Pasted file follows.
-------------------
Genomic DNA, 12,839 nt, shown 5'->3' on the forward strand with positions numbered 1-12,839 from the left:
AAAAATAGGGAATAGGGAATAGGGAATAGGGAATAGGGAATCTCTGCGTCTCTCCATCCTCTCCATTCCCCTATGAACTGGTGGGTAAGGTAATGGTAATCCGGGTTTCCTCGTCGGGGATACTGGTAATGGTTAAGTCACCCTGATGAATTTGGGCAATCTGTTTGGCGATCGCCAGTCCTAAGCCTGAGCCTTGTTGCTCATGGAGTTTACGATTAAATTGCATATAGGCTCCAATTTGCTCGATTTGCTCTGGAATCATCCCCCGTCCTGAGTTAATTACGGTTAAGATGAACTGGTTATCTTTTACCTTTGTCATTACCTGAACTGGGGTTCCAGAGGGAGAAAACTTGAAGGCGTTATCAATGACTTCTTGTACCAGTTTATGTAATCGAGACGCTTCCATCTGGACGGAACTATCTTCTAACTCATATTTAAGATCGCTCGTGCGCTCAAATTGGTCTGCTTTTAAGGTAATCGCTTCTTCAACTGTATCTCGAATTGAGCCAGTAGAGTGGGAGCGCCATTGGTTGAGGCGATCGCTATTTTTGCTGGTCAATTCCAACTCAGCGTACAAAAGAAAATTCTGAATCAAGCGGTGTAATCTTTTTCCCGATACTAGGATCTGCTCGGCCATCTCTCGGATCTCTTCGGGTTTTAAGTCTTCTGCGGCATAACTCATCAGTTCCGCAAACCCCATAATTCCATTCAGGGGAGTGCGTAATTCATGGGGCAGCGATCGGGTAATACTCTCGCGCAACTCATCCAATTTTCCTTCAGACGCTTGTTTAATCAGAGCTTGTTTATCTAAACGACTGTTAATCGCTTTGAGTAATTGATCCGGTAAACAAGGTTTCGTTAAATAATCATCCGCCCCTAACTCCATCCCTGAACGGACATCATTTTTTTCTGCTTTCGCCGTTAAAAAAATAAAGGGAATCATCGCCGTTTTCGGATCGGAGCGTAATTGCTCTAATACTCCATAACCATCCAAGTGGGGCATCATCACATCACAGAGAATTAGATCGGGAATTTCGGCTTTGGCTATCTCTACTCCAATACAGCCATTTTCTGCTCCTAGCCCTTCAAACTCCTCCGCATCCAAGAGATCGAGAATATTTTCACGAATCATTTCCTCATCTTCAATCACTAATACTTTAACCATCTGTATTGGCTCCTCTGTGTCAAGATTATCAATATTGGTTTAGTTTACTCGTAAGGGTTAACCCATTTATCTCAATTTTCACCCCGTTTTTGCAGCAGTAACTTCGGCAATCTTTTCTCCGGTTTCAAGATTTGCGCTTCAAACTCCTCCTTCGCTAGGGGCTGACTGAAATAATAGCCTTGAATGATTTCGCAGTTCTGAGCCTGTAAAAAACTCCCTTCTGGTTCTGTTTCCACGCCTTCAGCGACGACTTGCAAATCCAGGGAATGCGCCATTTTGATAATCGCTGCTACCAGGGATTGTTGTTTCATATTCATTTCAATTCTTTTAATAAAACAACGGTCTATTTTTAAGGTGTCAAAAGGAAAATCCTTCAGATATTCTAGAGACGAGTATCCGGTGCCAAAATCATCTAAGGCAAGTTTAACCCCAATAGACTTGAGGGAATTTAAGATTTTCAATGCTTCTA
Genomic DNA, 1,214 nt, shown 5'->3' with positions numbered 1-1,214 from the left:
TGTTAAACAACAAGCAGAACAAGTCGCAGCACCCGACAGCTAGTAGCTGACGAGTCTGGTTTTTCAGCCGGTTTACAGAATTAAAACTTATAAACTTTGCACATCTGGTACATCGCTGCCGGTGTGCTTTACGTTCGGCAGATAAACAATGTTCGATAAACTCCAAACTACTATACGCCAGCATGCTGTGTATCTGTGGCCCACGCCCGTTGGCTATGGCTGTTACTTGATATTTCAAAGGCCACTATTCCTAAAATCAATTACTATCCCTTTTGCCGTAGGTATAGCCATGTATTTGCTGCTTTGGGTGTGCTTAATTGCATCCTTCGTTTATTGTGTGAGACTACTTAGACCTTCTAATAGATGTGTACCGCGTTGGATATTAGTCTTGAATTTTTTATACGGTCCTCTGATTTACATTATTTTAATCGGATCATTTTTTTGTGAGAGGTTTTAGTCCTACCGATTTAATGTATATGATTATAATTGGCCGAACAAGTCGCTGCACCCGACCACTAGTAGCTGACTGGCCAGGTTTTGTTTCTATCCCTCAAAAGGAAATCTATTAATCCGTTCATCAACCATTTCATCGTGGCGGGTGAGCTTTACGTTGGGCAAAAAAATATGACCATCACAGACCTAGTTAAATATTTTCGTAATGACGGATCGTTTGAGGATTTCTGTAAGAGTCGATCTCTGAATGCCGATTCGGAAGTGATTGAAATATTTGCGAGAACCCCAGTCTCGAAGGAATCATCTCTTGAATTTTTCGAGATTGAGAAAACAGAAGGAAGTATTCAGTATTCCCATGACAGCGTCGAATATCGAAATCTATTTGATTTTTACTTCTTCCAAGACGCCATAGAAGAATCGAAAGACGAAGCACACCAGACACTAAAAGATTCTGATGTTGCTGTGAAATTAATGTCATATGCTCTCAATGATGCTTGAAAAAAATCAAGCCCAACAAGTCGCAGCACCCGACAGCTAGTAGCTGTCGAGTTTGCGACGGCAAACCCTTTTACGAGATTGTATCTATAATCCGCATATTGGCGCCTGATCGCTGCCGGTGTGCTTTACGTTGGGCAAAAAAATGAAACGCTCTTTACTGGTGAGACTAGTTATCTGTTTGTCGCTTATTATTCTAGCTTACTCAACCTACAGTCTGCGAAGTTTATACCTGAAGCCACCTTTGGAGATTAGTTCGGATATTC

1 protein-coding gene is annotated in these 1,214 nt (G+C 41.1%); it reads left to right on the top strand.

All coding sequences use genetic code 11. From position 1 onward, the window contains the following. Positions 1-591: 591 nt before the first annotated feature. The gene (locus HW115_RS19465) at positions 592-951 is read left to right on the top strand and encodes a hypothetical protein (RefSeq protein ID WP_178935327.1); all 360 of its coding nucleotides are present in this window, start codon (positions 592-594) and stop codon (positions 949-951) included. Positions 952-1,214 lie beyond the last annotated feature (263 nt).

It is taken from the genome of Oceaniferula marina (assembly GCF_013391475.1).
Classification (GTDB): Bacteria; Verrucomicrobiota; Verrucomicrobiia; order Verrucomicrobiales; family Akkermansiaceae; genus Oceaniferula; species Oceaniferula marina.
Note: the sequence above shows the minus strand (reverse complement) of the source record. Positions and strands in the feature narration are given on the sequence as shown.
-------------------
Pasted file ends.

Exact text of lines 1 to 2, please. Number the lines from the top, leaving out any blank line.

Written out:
Genomic DNA, 12,839 nt, shown 5'->3' on the forward strand with positions numbered 1-12,839 from the left:
AAAAATAGGGAATAGGGAATAGGGAATAGGGAATAGGGAATCTCTGCGTCTCTCCATCCTCTCCATTCCCCTATGAACTGGTGGGTAAGGTAATGGTAATCCGGGTTTCCTCGTCGGGGATACTGGTAATGGTTAAGTCACCCTGATGAATTTGGGCAATCTGTTTGGCGATCGCCAGTCCTAAGCCTGAGCCTTGTTGCTCATGGAGTTTACGATTAAATTGCATATAGGCTCCAATTTGCTCGATTTGCTCTGGAATCATCCCCCGTCCTGAGTTAATTACGGTTAAGATGAACTGGTTATCTTTTACCTTTGTCATTACCTGAACTGGGGTTCCAGAGGGAGAAAACTTGAAGGCGTTATCAATGACTTCTTGTACCAGTTTATGTAATCGAGACGCTTCCATCTGGACGGAACTATCTTCTAACTCATATTTAAGATCGCTCGTGCGCTCAAATTGGTCTGCTTTTAAGGTAATCGCTTCTTCAACTGTATCTCGAATTGAGCCAGTAGAGTGGGAGCGCCATTGGTTGAGGCGATCGCTATTTTTGCTGGTCAATTCCAACTCAGCGTACAAAAGAAAATTCTGAATCAAGCGGTGTAATCTTTTTCCCGATACTAGGATCTGCTCGGCCATCTCTCGGATCTCTTCGGGTTTTAAGTCTTCTGCGGCATAACTCATCAGTTCCGCAAACCCCATAATTCCATTCAGGGGAGTGCGTAATTCATGGGGCAGCGATCGGGTAATACTCTCGCGCAACTCATCCAATTTTCCTTCAGACGCTTGTTTAATCAGAGCTTGTTTATCTAAACGACTGTTAATCGCTTTGAGTAATTGATCCGGTAAACAAGGTTTCGTTAAATAATCATCCGCCCCTAACTCCATCCCTGAACGGACATCATTTTTTTCTGCTTTCGCCGTTAAAAAAATAAAGGGAATCATCGCCGTTTTCGGATCGGAGCGTAATTGCTCTAATACTCCATAACCATCCAAGTGGGGCATCATCACATCACAGAGAATTAGATCGGGAATTTCGGCTTTGGCTATCTCTACTCCAATACAGCCATTTTCTGCTCCTAGCCCTTCAAACTCCTCCGCATCCAAGAGATCGAGAATATTTTCACGAATCATTTCCTCATCTTCAATCACTAATACTTTAACCATCTGTATTGGCTCCTCTGTGTCAAGATTATCAATATTGGTTTAGTTTACTCGTAAGGGTTAACCCATTTATCTCAATTTTCACCCCGTTTTTGCAGCAGTAACTTCGGCAATCTTTTCTCCGGTTTCAAGATTTGCGCTTCAAACTCCTCCTTCGCTAGGGGCTGACTGAAATAATAGCCTTGAATGATTTCGCAGTTCTGAGCCTGTAAAAAACTCCCTTCTGGTTCTGTTTCCACGCCTTCAGCGACGACTTGCAAATCCAGGGAATGCGCCATTTTGATAATCGCTGCTACCAGGGATTGTTGTTTCATATTCATTTCAATTCTTTTAATAAAACAACGGTCTATTTTTAAGGTGTCAAAAGGAAAATCCTTCAGATATTCTAGAGACGAGTATCCGGTGCCAAAATCATCTAAGGCAAGTTTAACCCCAATAGACTTGAGGGAATTTAAGATTTTCAATGCTTCTA